One of the first things that visitors to France have on their bucket list is to try an authentic French crêpe that the French would eat themselves, not a soggy specimen sold from an overpriced tourist trap. Here’s our guide to the best outside Paris.
The French word “crêpe” comes from the Latin word, “crispus” meaning curled. The ‘e’ is flat so it’s pronounced, “crep”. They are sometimes called “galettes”, meaning flat cakes. They originate from Brittany in the north-west of France where they were originally made from locally grown buckwheat (black flour). They began to be made with white flour at the turn of the 20th century when it became less expensive. There are many much-loved restaurants in Paris that serve crêpes, but here’s a few of the best outside of the Capital. Unsurprisingly, many are in the north-west region or on the south coast (another crêpe loving region).
The Crêperie des Promenades is in the centre of this Breton town on the north-east coast of France. It’s a casual place, with wooden tables where the crêpes are made from traditional recipes. The cheapest crêpe starts at €2,80. What’s more, everything is organic and they have a buckwheat menu too. One of the favourites is a buckwheat crêpe with local goat’s cheese and seaweed.
The Breizh Café in Saint-Malo does crêpes with a Japanese spin. It’s a chain, with a branch in Paris as well as various branches across Japan. Locals love the flambéed yuzu and Grand Marnier crêpe suzettes. They also do crispy galettes with cream of tofu-sesame and tsukemono (pickled vegetables) and bowls of broth. This is truly Franco-Japanese fusion.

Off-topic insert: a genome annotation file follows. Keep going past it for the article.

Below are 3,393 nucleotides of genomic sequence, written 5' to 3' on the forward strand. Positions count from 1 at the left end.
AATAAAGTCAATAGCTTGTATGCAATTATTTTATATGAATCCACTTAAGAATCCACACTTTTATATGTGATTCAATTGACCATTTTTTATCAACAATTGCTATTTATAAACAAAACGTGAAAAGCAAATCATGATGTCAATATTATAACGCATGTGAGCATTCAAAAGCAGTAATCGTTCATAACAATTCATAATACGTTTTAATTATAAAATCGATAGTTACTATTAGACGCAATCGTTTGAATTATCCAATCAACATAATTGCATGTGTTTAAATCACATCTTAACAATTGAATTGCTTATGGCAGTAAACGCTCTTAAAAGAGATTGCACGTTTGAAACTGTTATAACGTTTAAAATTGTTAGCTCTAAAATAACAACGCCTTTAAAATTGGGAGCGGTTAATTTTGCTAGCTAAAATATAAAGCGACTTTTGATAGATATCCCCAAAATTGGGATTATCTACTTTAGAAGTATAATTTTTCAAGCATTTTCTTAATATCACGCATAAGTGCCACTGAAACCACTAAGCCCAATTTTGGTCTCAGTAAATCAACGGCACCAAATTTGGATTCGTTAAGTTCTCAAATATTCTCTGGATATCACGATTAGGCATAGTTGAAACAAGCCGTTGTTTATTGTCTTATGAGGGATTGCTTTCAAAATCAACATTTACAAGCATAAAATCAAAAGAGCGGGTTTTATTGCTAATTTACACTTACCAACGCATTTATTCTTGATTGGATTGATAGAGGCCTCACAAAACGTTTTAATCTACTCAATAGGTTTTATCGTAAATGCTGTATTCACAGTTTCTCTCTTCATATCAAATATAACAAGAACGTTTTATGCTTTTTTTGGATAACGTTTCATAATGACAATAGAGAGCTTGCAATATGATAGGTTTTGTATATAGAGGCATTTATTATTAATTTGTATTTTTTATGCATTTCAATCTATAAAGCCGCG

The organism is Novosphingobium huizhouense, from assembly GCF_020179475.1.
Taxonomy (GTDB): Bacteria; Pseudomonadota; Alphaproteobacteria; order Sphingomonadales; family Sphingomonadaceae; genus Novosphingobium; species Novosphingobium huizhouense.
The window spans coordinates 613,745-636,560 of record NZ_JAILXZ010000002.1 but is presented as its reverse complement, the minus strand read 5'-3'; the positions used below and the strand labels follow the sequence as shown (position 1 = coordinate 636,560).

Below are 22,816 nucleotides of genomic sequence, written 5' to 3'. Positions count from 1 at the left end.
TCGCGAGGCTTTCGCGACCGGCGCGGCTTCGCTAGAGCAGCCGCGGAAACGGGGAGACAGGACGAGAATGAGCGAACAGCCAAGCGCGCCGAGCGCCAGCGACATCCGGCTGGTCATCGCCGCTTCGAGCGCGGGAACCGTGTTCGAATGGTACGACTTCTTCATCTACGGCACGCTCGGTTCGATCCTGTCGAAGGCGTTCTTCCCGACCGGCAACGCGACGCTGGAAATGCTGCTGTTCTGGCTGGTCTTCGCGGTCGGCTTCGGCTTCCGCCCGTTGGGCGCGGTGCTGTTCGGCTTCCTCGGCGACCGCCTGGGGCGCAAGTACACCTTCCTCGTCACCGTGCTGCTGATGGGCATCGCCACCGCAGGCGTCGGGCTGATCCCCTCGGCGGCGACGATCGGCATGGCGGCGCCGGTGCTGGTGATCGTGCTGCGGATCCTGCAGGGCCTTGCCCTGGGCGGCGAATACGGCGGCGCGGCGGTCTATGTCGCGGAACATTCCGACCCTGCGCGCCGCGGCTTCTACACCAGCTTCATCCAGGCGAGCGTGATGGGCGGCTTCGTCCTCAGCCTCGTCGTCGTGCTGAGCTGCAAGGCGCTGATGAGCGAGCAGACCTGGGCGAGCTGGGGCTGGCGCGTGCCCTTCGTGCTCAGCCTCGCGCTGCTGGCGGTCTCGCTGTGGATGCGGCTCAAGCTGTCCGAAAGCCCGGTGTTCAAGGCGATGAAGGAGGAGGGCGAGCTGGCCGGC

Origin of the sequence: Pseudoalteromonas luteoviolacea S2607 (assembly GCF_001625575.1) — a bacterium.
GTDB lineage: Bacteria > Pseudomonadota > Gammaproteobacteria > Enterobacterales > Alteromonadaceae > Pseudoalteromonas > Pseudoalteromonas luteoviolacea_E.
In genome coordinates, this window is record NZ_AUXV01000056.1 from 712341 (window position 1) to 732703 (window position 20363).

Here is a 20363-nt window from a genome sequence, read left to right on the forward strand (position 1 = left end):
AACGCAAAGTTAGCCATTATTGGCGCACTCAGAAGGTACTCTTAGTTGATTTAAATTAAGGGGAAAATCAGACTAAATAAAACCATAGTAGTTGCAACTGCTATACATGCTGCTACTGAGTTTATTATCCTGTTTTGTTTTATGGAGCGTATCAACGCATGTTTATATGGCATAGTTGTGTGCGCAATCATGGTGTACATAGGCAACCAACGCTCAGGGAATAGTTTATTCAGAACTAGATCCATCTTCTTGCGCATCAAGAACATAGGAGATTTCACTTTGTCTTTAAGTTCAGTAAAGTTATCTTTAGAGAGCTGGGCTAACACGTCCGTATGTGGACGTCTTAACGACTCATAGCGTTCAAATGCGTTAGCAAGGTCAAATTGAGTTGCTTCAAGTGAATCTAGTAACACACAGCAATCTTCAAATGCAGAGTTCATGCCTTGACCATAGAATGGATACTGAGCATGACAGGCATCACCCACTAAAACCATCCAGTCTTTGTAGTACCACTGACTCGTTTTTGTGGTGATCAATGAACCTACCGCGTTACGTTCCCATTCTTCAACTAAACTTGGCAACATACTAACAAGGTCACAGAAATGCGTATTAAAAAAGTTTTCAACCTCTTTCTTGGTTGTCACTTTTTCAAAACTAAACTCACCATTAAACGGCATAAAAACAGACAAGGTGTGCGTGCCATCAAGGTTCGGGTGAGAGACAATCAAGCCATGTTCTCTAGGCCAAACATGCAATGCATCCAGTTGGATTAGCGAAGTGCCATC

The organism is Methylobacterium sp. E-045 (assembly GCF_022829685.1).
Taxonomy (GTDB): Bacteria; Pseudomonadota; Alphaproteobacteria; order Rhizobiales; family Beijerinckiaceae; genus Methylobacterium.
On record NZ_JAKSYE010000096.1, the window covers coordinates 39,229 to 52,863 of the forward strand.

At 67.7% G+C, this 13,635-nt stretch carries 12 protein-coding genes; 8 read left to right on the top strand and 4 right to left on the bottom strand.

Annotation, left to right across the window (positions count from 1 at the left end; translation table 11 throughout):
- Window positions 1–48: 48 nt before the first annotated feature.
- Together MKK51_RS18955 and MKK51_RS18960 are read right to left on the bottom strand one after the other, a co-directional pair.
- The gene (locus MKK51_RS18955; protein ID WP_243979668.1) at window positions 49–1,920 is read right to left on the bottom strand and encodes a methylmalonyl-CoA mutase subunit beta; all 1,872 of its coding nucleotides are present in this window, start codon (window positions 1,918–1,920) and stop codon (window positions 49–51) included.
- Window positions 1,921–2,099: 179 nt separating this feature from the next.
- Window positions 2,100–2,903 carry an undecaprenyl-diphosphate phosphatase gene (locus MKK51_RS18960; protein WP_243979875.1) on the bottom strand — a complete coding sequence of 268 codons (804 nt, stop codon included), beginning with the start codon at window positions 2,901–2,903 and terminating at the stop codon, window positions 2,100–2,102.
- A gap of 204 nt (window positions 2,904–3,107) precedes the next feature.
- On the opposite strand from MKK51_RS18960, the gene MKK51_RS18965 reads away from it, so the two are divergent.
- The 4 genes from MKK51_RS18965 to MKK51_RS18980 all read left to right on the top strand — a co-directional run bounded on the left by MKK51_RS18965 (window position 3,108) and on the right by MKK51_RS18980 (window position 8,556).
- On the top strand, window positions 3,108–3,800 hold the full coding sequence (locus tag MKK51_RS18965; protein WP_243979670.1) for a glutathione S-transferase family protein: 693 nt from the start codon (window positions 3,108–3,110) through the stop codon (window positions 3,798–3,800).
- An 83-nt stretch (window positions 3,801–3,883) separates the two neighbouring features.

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The Coin des Crêpes (meaning Crêpe Corner) is in the centre of Nantes. It’s known for being lively and modern, with a great line in cider and sweet buckwheat pancakes. They carefully source all of their ingredients from local suppliers and locals love them for their buttery flavour.
In the south of France, locals usually worship a different kind of crêpe – socca, the local chickpea pancake. You can find the best places to try them around Nice and Cannes here. The Café Breton specialises in the north-eastern variety, using organic flour and ciders. The food is 100% home-made.
The Café de Paris is confusingly not in Paris but in Monte Carlo in the principality of Monaco. So technically, it’s not in France, but it’s been included because it’s home to the Crêpe Suzette, which is made from caramelised butter, tangerine and Grand Marnier liqueur – which is set alight just before serving. There are different stories about how the Suzette came to be created. Perhaps it was an accident when the Head Chef accidentally set the crêpe alight before serving it to the Prince of Wales, who loved it so much, he ate the sauce with a spoon. Another story suggests the crêpe was set alight to attract the audience’s attention during a show. Apparently, the use of liqueurs was commonplace among chefs at the time. Regardless, the crêpe and the restaurant has remained in common culture. The Café de Paris is almost permanently open and mythical in Monte Carlo; a place where you’ll get breakfast at midnight, if you want it, and its terrace is the place to meet everyone.